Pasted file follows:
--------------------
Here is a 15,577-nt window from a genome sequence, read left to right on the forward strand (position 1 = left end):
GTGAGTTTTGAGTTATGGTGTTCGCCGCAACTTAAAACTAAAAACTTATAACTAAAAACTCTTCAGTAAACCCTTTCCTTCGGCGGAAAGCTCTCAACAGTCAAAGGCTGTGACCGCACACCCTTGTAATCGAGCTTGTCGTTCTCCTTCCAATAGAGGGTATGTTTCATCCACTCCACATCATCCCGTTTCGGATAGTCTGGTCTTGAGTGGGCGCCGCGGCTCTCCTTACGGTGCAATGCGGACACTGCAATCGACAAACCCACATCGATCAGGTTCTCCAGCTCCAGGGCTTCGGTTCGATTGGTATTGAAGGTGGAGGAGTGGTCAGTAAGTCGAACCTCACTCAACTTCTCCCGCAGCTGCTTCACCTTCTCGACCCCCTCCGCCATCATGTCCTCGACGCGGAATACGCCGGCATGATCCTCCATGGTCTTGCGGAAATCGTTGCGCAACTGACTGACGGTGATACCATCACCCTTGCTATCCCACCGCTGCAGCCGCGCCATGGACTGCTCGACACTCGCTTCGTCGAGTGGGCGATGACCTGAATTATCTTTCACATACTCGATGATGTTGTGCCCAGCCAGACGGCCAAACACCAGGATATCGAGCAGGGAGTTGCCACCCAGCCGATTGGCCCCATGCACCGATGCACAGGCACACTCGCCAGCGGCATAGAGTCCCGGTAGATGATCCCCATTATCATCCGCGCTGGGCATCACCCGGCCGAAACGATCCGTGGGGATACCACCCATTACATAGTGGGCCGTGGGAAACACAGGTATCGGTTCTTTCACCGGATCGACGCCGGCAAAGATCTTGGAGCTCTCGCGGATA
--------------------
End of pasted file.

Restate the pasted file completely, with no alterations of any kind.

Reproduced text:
Here is a 15,577-nt window from a genome sequence, read left to right on the forward strand (position 1 = left end):
GTGAGTTTTGAGTTATGGTGTTCGCCGCAACTTAAAACTAAAAACTTATAACTAAAAACTCTTCAGTAAACCCTTTCCTTCGGCGGAAAGCTCTCAACAGTCAAAGGCTGTGACCGCACACCCTTGTAATCGAGCTTGTCGTTCTCCTTCCAATAGAGGGTATGTTTCATCCACTCCACATCATCCCGTTTCGGATAGTCTGGTCTTGAGTGGGCGCCGCGGCTCTCCTTACGGTGCAATGCGGACACTGCAATCGACAAACCCACATCGATCAGGTTCTCCAGCTCCAGGGCTTCGGTTCGATTGGTATTGAAGGTGGAGGAGTGGTCAGTAAGTCGAACCTCACTCAACTTCTCCCGCAGCTGCTTCACCTTCTCGACCCCCTCCGCCATCATGTCCTCGACGCGGAATACGCCGGCATGATCCTCCATGGTCTTGCGGAAATCGTTGCGCAACTGACTGACGGTGATACCATCACCCTTGCTATCCCACCGCTGCAGCCGCGCCATGGACTGCTCGACACTCGCTTCGTCGAGTGGGCGATGACCTGAATTATCTTTCACATACTCGATGATGTTGTGCCCAGCCAGACGGCCAAACACCAGGATATCGAGCAGGGAGTTGCCACCCAGCCGATTGGCCCCATGCACCGATGCACAGGCACACTCGCCAGCGGCATAGAGTCCCGGTAGATGATCCCCATTATCATCCGCGCTGGGCATCACCCGGCCGAAACGATCCGTGGGGATACCACCCATTACATAGTGGGCCGTGGGAAACACAGGTATCGGTTCTTTCACCGGATCGACGCCGGCAAAGATCTTGGAGCTCTCGCGGATA